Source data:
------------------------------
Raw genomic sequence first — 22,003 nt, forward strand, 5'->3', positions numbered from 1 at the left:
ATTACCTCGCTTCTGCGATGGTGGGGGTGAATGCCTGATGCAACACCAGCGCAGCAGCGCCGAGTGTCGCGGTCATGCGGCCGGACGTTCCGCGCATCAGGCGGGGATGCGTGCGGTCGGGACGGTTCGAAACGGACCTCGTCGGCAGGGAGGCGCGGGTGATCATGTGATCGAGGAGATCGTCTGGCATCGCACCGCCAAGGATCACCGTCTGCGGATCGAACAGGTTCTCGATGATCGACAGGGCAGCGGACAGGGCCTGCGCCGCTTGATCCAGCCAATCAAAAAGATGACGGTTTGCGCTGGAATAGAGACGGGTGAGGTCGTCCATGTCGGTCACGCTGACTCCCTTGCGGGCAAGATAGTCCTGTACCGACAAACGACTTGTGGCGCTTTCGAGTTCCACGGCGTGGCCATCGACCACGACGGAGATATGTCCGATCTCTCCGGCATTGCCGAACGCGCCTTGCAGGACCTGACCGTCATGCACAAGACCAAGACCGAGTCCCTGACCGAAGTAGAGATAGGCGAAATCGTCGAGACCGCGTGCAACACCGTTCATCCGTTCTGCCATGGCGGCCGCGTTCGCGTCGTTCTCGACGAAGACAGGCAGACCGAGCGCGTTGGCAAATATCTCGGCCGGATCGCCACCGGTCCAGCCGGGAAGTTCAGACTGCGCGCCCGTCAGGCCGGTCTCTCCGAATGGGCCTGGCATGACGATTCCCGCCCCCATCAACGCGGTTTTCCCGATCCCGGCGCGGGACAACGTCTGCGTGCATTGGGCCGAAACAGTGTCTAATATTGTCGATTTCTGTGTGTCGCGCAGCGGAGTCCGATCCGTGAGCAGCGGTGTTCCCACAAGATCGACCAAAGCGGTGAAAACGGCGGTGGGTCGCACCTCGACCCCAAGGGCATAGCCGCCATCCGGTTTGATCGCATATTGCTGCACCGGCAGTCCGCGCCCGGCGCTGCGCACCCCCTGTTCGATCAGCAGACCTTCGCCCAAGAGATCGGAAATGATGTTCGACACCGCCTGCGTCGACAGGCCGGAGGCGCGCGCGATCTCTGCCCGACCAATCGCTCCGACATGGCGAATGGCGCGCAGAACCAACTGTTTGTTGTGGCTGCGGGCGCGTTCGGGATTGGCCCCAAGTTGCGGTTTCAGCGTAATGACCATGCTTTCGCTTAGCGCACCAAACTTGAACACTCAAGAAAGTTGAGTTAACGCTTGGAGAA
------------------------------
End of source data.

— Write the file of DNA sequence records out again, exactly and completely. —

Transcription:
Raw genomic sequence first — 22,003 nt, forward strand, 5'->3', positions numbered from 1 at the left:
ATTACCTCGCTTCTGCGATGGTGGGGGTGAATGCCTGATGCAACACCAGCGCAGCAGCGCCGAGTGTCGCGGTCATGCGGCCGGACGTTCCGCGCATCAGGCGGGGATGCGTGCGGTCGGGACGGTTCGAAACGGACCTCGTCGGCAGGGAGGCGCGGGTGATCATGTGATCGAGGAGATCGTCTGGCATCGCACCGCCAAGGATCACCGTCTGCGGATCGAACAGGTTCTCGATGATCGACAGGGCAGCGGACAGGGCCTGCGCCGCTTGATCCAGCCAATCAAAAAGATGACGGTTTGCGCTGGAATAGAGACGGGTGAGGTCGTCCATGTCGGTCACGCTGACTCCCTTGCGGGCAAGATAGTCCTGTACCGACAAACGACTTGTGGCGCTTTCGAGTTCCACGGCGTGGCCATCGACCACGACGGAGATATGTCCGATCTCTCCGGCATTGCCGAACGCGCCTTGCAGGACCTGACCGTCATGCACAAGACCAAGACCGAGTCCCTGACCGAAGTAGAGATAGGCGAAATCGTCGAGACCGCGTGCAACACCGTTCATCCGTTCTGCCATGGCGGCCGCGTTCGCGTCGTTCTCGACGAAGACAGGCAGACCGAGCGCGTTGGCAAATATCTCGGCCGGATCGCCACCGGTCCAGCCGGGAAGTTCAGACTGCGCGCCCGTCAGGCCGGTCTCTCCGAATGGGCCTGGCATGACGATTCCCGCCCCCATCAACGCGGTTTTCCCGATCCCGGCGCGGGACAACGTCTGCGTGCATTGGGCCGAAACAGTGTCTAATATTGTCGATTTCTGTGTGTCGCGCAGCGGAGTCCGATCCGTGAGCAGCGGTGTTCCCACAAGATCGACCAAAGCGGTGAAAACGGCGGTGGGTCGCACCTCGACCCCAAGGGCATAGCCGCCATCCGGTTTGATCGCATATTGCTGCACCGGCAGTCCGCGCCCGGCGCTGCGCACCCCCTGTTCGATCAGCAGACCTTCGCCCAAGAGATCGGAAATGATGTTCGACACCGCCTGCGTCGACAGGCCGGAGGCGCGCGCGATCTCTGCCCGACCAATCGCTCCGACATGGCGAATGGCGCGCAGAACCAACTGTTTGTTGTGGCTGCGGGCGCGTTCGGGATTGGCCCCAAGTTGCGGTTTCAGCGTAATGACCATGCTTTCGCTTAGCGCACCAAACTTGAACACTCAAGAAAGTTGAGTTAACGCTTGGAGAA